Respectfully, “practical considerations” stemming from the “purpose and use” of a proposed project raised by neighbors “in its immediate context” are indeed “pertinent”. Moreover, mere “consistency with conditions found elsewhere in the historic district” is not sufficient to establish “compatibility”. It is not correct to assert otherwise. To the extent standards exist for the actions of HPRB, they are given here without editing.
PURPOSE AND USE
Title: 10-C HISTORIC PRESERVATION
Chapter: 10-C20 DESIGN AND CONSTRUCTION STANDARDS AND GUIDELINES
2001.1 The Board’s design and construction standards are intended to promote the clear understanding and use of responsible historic preservation methods and practices. They are not intended as rigid and unyielding rules for all situations, but rather as a general means of promoting equity of treatment among applicants and consistency to the directions given by the Board and staff.
2001.2 The Board’s standards shall be used with discretion, considering the context in which they are applied. Their application shall involve a careful assessment of the characteristics of affected historic properties, the nature of the proposed project, and other practical considerations.
(a) Pertinent considerations about the historic property include its relative importance, nature of significance, condition, and degree of material integrity.
(b) Pertinent conditions about the project include the extent of its impact, its degree of reversibility, allowable development rights, and related practical or regulatory constraints.
(c) Pertinent considerations about the relationship of a project to a historic district include its compatibility with its immediate context and not merely its consistency with conditions found elsewhere in the historic district.
2001.3 The burden shall be on an applicant to show that an exception to the normal rule in the Board’s standards is appropriate.
In addition, the regulation makes it clear that views from “property owners and the general public are essential to informed decisionmaking”. Further, participation is “encouraged” as “individuals and organizations”. It is not intended to be the exclusive domain of HPO staff, architects, attorneys, historians, or people skilled in discussing appropriate window shapes. While ANC and CHRS participation is given privileged treatment in the hearing, there is no requirement that participation from neighbors be filtered through or limited by these groups. Again, here is the pertinent regulation.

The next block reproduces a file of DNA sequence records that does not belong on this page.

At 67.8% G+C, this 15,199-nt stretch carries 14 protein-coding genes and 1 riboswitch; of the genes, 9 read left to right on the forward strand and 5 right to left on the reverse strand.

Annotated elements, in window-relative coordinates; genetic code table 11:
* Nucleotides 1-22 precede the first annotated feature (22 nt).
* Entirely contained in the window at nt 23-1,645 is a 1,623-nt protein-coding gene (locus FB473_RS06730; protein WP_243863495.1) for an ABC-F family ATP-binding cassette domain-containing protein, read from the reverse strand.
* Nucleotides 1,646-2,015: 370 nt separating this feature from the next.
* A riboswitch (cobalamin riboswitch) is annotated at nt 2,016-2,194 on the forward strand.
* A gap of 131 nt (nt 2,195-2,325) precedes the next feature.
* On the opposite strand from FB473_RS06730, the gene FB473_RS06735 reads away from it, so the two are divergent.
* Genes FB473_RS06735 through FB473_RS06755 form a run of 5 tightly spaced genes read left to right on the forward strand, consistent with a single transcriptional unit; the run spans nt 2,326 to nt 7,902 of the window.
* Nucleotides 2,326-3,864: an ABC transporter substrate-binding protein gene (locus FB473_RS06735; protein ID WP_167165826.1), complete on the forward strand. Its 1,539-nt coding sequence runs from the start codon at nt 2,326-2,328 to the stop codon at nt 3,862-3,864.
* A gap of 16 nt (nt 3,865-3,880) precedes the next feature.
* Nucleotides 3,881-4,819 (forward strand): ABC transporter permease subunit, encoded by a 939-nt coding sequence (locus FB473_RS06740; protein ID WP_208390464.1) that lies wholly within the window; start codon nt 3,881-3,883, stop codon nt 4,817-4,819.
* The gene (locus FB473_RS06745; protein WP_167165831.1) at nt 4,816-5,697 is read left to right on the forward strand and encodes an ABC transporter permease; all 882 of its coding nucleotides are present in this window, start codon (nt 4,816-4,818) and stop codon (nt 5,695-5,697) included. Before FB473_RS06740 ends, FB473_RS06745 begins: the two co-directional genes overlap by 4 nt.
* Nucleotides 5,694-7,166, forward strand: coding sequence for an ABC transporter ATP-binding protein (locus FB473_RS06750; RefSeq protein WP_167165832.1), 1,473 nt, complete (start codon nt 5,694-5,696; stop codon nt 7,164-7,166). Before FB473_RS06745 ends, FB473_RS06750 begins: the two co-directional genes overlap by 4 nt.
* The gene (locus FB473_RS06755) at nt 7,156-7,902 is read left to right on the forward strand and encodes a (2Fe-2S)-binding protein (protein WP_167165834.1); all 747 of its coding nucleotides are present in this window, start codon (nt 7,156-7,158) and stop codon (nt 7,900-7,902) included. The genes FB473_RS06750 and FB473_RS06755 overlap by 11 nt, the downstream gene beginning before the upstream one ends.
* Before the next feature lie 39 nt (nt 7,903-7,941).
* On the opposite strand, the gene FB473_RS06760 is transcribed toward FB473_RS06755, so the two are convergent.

Rule: 10-C110 PUBLIC PARTICIPATION
Title: 10-C HISTORIC PRESERVATION
Chapter: 10-C1 GENERAL PROVISIONS
110.1 The views of property owners and the general public are essential to informed decisionmaking in the historic preservation process established under the Act.
110.2 Advisory Neighborhood Commissions and historic preservation organizations play a crucial role in seeking recognition and protection of the cultural heritage of the District of Columbia, and in facilitating public involvement in the historic preservation process.
110.3 Members of the public as individuals and organizations are encouraged to participate fully and to express their views in the historic preservation process, including as parties in contested case hearings held pursuant to these regulations.
110.4 The officially adopted written views of Advisory Neighborhood Commissions shall be accorded great weight in the historic preservation process as provided in the ANC Act.
Sorry, one last comment. It is important to note that the only real enforcement mechanism for Historic Preservation is the power of the Board to deny projects. There is no effective positive mechanism to compel property owners to preserve their properties. If there is any lesson from cases like “The Shotgun House”, the burden for an impasse between property owners and Historic Preservation interests often falls on neighborhoods and neighbors. As such, “practical considerations” raised by neighbors can be a middle ground between overambitious property owners pursuing incompatible projects and overly strict preservationists pursuing impractical standards. It is important to protect this seat at the table for neighbors in this discussion.
FYI, here is the contact information for Corporate Social Responsibility at MGM Resorts International.
MGM Resorts International | Corporate Communications
3799 Las Vegas Blvd S, Las Vegas, NV 89109